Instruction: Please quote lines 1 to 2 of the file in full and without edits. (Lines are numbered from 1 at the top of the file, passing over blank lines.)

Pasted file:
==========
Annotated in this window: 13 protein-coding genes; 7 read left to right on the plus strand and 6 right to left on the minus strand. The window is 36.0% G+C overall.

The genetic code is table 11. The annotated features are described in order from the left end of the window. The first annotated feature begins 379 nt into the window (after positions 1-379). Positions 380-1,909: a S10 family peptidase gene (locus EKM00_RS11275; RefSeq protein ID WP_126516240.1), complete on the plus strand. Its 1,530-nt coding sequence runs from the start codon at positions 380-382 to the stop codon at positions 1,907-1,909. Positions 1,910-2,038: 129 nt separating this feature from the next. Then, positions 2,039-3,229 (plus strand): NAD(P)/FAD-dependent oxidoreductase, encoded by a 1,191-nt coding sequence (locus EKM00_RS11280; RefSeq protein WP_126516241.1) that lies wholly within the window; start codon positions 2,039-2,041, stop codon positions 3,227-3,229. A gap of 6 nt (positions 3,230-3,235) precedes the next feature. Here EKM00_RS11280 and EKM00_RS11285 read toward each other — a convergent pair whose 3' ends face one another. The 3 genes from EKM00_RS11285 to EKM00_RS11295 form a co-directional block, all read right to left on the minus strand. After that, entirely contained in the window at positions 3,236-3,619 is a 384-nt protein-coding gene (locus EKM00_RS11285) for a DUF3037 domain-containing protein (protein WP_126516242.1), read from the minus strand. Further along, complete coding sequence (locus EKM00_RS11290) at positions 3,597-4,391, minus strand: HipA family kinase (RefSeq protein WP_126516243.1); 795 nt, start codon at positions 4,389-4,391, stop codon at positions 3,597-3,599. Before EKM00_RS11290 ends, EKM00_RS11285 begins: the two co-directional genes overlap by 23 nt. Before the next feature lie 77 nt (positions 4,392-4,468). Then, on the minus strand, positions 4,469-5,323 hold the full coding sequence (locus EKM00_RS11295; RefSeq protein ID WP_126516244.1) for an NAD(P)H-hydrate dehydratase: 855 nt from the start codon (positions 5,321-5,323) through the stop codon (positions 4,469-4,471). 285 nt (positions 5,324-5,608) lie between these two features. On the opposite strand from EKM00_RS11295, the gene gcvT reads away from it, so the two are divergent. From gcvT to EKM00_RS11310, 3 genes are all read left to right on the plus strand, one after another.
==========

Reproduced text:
Annotated in this window: 13 protein-coding genes; 7 read left to right on the plus strand and 6 right to left on the minus strand. The window is 36.0% G+C overall.

The genetic code is table 11. The annotated features are described in order from the left end of the window. The first annotated feature begins 379 nt into the window (after positions 1-379). Positions 380-1,909: a S10 family peptidase gene (locus EKM00_RS11275; RefSeq protein ID WP_126516240.1), complete on the plus strand. Its 1,530-nt coding sequence runs from the start codon at positions 380-382 to the stop codon at positions 1,907-1,909. Positions 1,910-2,038: 129 nt separating this feature from the next. Then, positions 2,039-3,229 (plus strand): NAD(P)/FAD-dependent oxidoreductase, encoded by a 1,191-nt coding sequence (locus EKM00_RS11280; RefSeq protein WP_126516241.1) that lies wholly within the window; start codon positions 2,039-2,041, stop codon positions 3,227-3,229. A gap of 6 nt (positions 3,230-3,235) precedes the next feature. Here EKM00_RS11280 and EKM00_RS11285 read toward each other — a convergent pair whose 3' ends face one another. The 3 genes from EKM00_RS11285 to EKM00_RS11295 form a co-directional block, all read right to left on the minus strand. After that, entirely contained in the window at positions 3,236-3,619 is a 384-nt protein-coding gene (locus EKM00_RS11285) for a DUF3037 domain-containing protein (protein WP_126516242.1), read from the minus strand. Further along, complete coding sequence (locus EKM00_RS11290) at positions 3,597-4,391, minus strand: HipA family kinase (RefSeq protein WP_126516243.1); 795 nt, start codon at positions 4,389-4,391, stop codon at positions 3,597-3,599. Before EKM00_RS11290 ends, EKM00_RS11285 begins: the two co-directional genes overlap by 23 nt. Before the next feature lie 77 nt (positions 4,392-4,468). Then, on the minus strand, positions 4,469-5,323 hold the full coding sequence (locus EKM00_RS11295; RefSeq protein ID WP_126516244.1) for an NAD(P)H-hydrate dehydratase: 855 nt from the start codon (positions 5,321-5,323) through the stop codon (positions 4,469-4,471). 285 nt (positions 5,324-5,608) lie between these two features. On the opposite strand from EKM00_RS11295, the gene gcvT reads away from it, so the two are divergent. From gcvT to EKM00_RS11310, 3 genes are all read left to right on the plus strand, one after another.